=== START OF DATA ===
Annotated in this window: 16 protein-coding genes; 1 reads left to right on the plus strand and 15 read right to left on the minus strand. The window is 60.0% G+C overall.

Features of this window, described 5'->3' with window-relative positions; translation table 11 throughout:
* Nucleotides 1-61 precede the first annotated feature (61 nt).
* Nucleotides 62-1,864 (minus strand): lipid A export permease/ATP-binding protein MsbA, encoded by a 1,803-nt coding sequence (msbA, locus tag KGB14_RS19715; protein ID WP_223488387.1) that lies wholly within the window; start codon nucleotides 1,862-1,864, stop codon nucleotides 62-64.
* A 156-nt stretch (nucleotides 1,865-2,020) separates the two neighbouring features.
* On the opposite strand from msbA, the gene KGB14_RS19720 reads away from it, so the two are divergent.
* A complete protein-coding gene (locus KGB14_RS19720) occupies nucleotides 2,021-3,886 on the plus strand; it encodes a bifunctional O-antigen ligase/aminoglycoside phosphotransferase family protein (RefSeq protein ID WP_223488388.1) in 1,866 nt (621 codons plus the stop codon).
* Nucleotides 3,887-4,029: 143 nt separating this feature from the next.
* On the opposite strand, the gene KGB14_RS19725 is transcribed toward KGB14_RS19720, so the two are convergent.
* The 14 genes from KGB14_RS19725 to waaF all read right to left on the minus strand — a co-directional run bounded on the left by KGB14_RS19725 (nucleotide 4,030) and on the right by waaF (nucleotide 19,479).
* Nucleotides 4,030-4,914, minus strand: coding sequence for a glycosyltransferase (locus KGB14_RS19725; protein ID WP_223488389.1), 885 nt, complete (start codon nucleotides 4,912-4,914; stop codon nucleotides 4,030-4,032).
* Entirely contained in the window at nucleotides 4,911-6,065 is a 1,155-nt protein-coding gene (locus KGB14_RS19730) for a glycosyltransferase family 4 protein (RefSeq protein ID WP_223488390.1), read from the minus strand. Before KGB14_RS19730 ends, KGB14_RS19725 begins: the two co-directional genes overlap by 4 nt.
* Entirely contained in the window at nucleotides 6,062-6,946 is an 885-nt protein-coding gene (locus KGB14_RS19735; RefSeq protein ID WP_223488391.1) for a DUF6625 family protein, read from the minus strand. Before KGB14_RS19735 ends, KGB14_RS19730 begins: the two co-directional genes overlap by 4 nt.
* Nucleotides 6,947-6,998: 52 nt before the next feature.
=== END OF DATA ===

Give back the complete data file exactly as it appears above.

Annotated in this window: 16 protein-coding genes; 1 reads left to right on the plus strand and 15 read right to left on the minus strand. The window is 60.0% G+C overall.

Features of this window, described 5'->3' with window-relative positions; translation table 11 throughout:
* Nucleotides 1-61 precede the first annotated feature (61 nt).
* Nucleotides 62-1,864 (minus strand): lipid A export permease/ATP-binding protein MsbA, encoded by a 1,803-nt coding sequence (msbA, locus tag KGB14_RS19715; protein ID WP_223488387.1) that lies wholly within the window; start codon nucleotides 1,862-1,864, stop codon nucleotides 62-64.
* A 156-nt stretch (nucleotides 1,865-2,020) separates the two neighbouring features.
* On the opposite strand from msbA, the gene KGB14_RS19720 reads away from it, so the two are divergent.
* A complete protein-coding gene (locus KGB14_RS19720) occupies nucleotides 2,021-3,886 on the plus strand; it encodes a bifunctional O-antigen ligase/aminoglycoside phosphotransferase family protein (RefSeq protein ID WP_223488388.1) in 1,866 nt (621 codons plus the stop codon).
* Nucleotides 3,887-4,029: 143 nt separating this feature from the next.
* On the opposite strand, the gene KGB14_RS19725 is transcribed toward KGB14_RS19720, so the two are convergent.
* The 14 genes from KGB14_RS19725 to waaF all read right to left on the minus strand — a co-directional run bounded on the left by KGB14_RS19725 (nucleotide 4,030) and on the right by waaF (nucleotide 19,479).
* Nucleotides 4,030-4,914, minus strand: coding sequence for a glycosyltransferase (locus KGB14_RS19725; protein ID WP_223488389.1), 885 nt, complete (start codon nucleotides 4,912-4,914; stop codon nucleotides 4,030-4,032).
* Entirely contained in the window at nucleotides 4,911-6,065 is a 1,155-nt protein-coding gene (locus KGB14_RS19730) for a glycosyltransferase family 4 protein (RefSeq protein ID WP_223488390.1), read from the minus strand. Before KGB14_RS19730 ends, KGB14_RS19725 begins: the two co-directional genes overlap by 4 nt.
* Entirely contained in the window at nucleotides 6,062-6,946 is an 885-nt protein-coding gene (locus KGB14_RS19735; RefSeq protein ID WP_223488391.1) for a DUF6625 family protein, read from the minus strand. Before KGB14_RS19735 ends, KGB14_RS19730 begins: the two co-directional genes overlap by 4 nt.
* Nucleotides 6,947-6,998: 52 nt before the next feature.